• Gregory, General Bishop in Texas & assistant to HG Bishop Youssef in the Holy Diocese of the Southern United States.

For the Eritrean Orthodox Church congregation, Macarius, Bishop of the Eritrean Church in the USA. Member of the Eritrean Holy Synod.

Extended Service AreasEdit

The Coptic Orthodox Church of Alexandria has Churches and congregations in the following regions[5]

 
Map of the Dioceses of the Coptic Orthodox Church in the USA.

Archdiocese of North AmericaEdit

Before the establishment of any dioceses in the US and Canada, all churches were part of the Archdiocese of North America under the direct care of the Patriarchate of Alexandria, led by the Pope of Alexandria, with the headquarters at Cedar Grove, New Jersey.[6] Throughout the years, the archdiocese was served by papal exarchs or vicars, representing the Pope, some of which were:

  • Bishop David as General Bishop for New Jersey and an enthroned bishop for New York and New England.[7]
  • Heg. Fr. Saraphim El-Souriani as a monk-hegumen who was then ordained and enthroned to be the Bishop of the Diocese of Ohio, Michigan, and Indiana[8]
  • Bishop Karas as a General Bishop who was then enthroned to be the Bishop of Pennsylvania And Affiliated Regions[9]
  • Bishop Angelos as a General Bishop who is currently the General Bishop for the Churches of Northern Shoubra, Cairo
  • Bishop Michael as a General Bishop for the Churches established by His Grace in Virginia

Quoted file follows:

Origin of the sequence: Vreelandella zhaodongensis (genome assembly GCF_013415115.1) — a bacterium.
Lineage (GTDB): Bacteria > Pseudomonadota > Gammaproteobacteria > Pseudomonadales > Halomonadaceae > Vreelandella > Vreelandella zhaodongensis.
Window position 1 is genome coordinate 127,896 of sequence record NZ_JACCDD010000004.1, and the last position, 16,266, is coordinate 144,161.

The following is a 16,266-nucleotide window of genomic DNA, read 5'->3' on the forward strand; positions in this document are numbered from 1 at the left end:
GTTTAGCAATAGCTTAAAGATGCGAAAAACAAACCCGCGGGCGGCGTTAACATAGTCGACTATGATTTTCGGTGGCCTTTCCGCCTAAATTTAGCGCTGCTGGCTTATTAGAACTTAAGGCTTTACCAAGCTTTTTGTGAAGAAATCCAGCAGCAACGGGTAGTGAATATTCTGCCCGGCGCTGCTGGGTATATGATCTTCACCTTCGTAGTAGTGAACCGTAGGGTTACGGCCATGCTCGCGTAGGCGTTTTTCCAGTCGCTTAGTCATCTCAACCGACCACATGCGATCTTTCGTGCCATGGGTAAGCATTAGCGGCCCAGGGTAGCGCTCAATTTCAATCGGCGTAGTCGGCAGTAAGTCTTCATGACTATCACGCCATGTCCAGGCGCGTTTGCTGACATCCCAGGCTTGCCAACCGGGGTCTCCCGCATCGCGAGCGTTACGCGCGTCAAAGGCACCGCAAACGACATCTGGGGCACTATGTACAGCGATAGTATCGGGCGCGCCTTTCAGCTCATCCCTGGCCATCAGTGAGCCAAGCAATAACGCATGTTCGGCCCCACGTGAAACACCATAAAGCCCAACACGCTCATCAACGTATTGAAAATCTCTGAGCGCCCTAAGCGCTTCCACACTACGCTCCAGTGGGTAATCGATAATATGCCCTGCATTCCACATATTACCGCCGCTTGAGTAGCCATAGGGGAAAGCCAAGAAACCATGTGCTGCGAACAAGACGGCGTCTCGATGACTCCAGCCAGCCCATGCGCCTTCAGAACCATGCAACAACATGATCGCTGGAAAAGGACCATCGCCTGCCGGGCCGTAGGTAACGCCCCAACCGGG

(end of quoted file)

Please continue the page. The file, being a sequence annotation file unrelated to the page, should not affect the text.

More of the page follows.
All churches that are not under the jurisdiction of an established diocese are part of the Archdiocese. As of November 11, 2017, these following areas are part of the Archdiocese:

  • Archdiocese of North America - New Jersey
  • Archdiocese of North America - Chicago & Midwest (Illinois, Wisconsin, Minnesota, Missouri, Iowa, Kansas, Nebraska)
  • Archdiocese of North America - Virginia
  • Archdiocese of Northern California and Western US
  • Archdiocese of Central Canada

Diocese of Los Angeles, Southern California and HawaiiEdit

The Diocese was established by the enthronement of Metropolitan Serapion (a General Bishop at the time) by the hands of Pope Shenouda III in November 1995.

This Diocese is served by one metropolitan and three general/auxiliary bishops:

The Diocese has around 41 churches, a theological school (seminary) and a charity organization called Saint Verena Charity, named after the Coptic Saint Verena).[10] The Diocese has 17 Hegumen and 40 Presbyters. The Diocese of Los Angeles is based at 3803 W. Mission Blvd. Pomona, California 91766 USA.